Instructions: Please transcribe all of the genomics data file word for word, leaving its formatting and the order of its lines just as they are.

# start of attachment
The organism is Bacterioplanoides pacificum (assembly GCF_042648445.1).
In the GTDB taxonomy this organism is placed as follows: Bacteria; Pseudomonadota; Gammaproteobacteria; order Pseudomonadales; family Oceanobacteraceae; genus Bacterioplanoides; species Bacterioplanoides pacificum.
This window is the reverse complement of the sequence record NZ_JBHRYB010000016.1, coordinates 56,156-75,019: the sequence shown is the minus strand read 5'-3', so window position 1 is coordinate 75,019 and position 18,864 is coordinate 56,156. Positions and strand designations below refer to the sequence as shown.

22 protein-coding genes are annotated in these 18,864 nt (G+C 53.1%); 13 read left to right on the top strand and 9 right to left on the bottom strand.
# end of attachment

The organism is Bacterioplanoides pacificum (assembly GCF_042648445.1).
In the GTDB taxonomy this organism is placed as follows: Bacteria; Pseudomonadota; Gammaproteobacteria; order Pseudomonadales; family Oceanobacteraceae; genus Bacterioplanoides; species Bacterioplanoides pacificum.
This window is the reverse complement of the sequence record NZ_JBHRYB010000016.1, coordinates 56,156-75,019: the sequence shown is the minus strand read 5'-3', so window position 1 is coordinate 75,019 and position 18,864 is coordinate 56,156. Positions and strand designations below refer to the sequence as shown.

22 protein-coding genes are annotated in these 18,864 nt (G+C 53.1%); 13 read left to right on the top strand and 9 right to left on the bottom strand.